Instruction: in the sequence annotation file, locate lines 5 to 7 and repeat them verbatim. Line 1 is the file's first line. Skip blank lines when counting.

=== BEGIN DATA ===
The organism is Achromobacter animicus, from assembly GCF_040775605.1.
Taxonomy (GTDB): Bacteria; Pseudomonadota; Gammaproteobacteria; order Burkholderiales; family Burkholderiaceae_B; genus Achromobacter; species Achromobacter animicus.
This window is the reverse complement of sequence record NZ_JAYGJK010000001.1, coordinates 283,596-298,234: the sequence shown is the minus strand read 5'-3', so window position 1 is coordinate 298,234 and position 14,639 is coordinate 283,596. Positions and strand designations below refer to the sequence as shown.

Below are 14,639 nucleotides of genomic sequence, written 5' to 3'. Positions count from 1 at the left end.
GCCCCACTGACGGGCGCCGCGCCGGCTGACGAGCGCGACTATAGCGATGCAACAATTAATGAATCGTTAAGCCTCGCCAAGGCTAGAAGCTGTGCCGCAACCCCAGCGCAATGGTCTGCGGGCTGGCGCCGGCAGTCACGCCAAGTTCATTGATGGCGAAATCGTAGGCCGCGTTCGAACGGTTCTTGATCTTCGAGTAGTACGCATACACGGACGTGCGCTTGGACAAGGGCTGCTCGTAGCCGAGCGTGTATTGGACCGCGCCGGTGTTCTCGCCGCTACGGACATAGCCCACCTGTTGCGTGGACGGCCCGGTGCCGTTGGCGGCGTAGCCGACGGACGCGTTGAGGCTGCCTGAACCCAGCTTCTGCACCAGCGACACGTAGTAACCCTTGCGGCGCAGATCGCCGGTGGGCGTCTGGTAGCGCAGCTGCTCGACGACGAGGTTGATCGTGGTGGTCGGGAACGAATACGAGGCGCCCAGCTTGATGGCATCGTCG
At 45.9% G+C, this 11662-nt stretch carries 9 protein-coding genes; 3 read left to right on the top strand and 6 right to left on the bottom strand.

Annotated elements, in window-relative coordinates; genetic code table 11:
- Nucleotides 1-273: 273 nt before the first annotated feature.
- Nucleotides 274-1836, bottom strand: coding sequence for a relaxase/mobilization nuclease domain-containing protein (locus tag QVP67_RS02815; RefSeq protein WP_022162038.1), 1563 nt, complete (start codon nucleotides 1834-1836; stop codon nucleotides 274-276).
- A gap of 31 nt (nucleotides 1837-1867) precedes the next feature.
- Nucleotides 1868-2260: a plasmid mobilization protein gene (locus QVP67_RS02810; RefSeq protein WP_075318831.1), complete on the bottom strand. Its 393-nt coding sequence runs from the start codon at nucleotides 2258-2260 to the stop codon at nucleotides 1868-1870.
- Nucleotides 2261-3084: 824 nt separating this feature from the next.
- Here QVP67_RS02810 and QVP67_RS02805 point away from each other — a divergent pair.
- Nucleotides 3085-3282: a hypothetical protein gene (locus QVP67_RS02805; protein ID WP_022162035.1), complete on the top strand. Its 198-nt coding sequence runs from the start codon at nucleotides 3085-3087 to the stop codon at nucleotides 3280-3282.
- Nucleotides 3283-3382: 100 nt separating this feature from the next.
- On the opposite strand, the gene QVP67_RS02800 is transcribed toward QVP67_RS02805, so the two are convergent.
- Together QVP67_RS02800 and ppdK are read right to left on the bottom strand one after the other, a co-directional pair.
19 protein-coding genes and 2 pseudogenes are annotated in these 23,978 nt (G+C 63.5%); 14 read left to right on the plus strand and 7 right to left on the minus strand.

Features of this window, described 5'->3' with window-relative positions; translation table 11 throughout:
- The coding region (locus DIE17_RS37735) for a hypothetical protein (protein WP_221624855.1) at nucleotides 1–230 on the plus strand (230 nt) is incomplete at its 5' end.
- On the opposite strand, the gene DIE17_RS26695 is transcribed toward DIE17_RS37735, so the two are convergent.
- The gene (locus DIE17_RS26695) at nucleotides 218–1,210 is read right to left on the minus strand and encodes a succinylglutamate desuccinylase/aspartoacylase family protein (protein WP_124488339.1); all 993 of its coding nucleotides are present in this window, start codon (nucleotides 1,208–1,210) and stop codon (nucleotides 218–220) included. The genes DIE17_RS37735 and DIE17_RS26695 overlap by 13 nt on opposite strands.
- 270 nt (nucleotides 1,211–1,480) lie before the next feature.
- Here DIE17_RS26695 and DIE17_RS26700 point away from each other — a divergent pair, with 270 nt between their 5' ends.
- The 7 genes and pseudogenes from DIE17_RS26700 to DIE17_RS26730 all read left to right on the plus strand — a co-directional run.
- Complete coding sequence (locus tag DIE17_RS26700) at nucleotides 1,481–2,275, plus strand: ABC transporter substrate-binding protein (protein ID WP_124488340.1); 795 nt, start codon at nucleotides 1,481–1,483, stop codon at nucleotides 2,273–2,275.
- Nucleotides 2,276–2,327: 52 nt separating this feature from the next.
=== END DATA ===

GCCCCACTGACGGGCGCCGCGCCGGCTGACGAGCGCGACTATAGCGATGCAACAATTAATGAATCGTTAAGCCTCGCCAAGGCTAGAAGCTGTGCCGCAACCCCAGCGCAATGGTCTGCGGGCTGGCGCCGGCAGTCACGCCAAGTTCATTGATGGCGAAATCGTAGGCCGCGTTCGAACGGTTCTTGATCTTCGAGTAGTACGCATACACGGACGTGCGCTTGGACAAGGGCTGCTCGTAGCCGAGCGTGTATTGGACCGCGCCGGTGTTCTCGCCGCTACGGACATAGCCCACCTGTTGCGTGGACGGCCCGGTGCCGTTGGCGGCGTAGCCGACGGACGCGTTGAGGCTGCCTGAACCCAGCTTCTGCACCAGCGACACGTAGTAACCCTTGCGGCGCAGATCGCCGGTGGGCGTCTGGTAGCGCAGCTGCTCGACGACGAGGTTGATCGTGGTGGTCGGGAACGAATACGAGGCGCCCAGCTTGATGGCATCGTCG
At 45.9% G+C, this 11662-nt stretch carries 9 protein-coding genes; 3 read left to right on the top strand and 6 right to left on the bottom strand.

Annotated elements, in window-relative coordinates; genetic code table 11: